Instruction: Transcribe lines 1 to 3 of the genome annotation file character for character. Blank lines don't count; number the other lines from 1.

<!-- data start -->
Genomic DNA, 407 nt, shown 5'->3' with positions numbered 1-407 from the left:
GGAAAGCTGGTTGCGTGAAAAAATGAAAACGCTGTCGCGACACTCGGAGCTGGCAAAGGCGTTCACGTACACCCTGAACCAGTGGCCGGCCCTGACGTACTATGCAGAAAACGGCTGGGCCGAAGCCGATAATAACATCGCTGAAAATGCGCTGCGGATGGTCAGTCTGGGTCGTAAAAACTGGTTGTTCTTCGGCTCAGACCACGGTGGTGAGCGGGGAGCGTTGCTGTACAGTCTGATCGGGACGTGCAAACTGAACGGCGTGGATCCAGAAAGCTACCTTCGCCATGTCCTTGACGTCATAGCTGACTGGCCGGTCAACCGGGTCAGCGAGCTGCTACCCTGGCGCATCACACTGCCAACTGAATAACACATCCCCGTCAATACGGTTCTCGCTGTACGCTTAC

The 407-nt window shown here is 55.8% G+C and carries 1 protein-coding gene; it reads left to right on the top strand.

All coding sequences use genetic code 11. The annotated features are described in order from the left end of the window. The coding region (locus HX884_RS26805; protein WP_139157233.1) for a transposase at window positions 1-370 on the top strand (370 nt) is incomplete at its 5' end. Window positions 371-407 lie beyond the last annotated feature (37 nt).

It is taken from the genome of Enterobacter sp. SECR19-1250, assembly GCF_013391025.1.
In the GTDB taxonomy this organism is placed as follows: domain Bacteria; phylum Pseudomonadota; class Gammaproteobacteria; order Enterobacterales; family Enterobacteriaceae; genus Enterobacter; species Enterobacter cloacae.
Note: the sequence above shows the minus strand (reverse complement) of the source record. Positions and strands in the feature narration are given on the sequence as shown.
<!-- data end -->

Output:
Genomic DNA, 407 nt, shown 5'->3' with positions numbered 1-407 from the left:
GGAAAGCTGGTTGCGTGAAAAAATGAAAACGCTGTCGCGACACTCGGAGCTGGCAAAGGCGTTCACGTACACCCTGAACCAGTGGCCGGCCCTGACGTACTATGCAGAAAACGGCTGGGCCGAAGCCGATAATAACATCGCTGAAAATGCGCTGCGGATGGTCAGTCTGGGTCGTAAAAACTGGTTGTTCTTCGGCTCAGACCACGGTGGTGAGCGGGGAGCGTTGCTGTACAGTCTGATCGGGACGTGCAAACTGAACGGCGTGGATCCAGAAAGCTACCTTCGCCATGTCCTTGACGTCATAGCTGACTGGCCGGTCAACCGGGTCAGCGAGCTGCTACCCTGGCGCATCACACTGCCAACTGAATAACACATCCCCGTCAATACGGTTCTCGCTGTACGCTTAC

The 407-nt window shown here is 55.8% G+C and carries 1 protein-coding gene; it reads left to right on the top strand.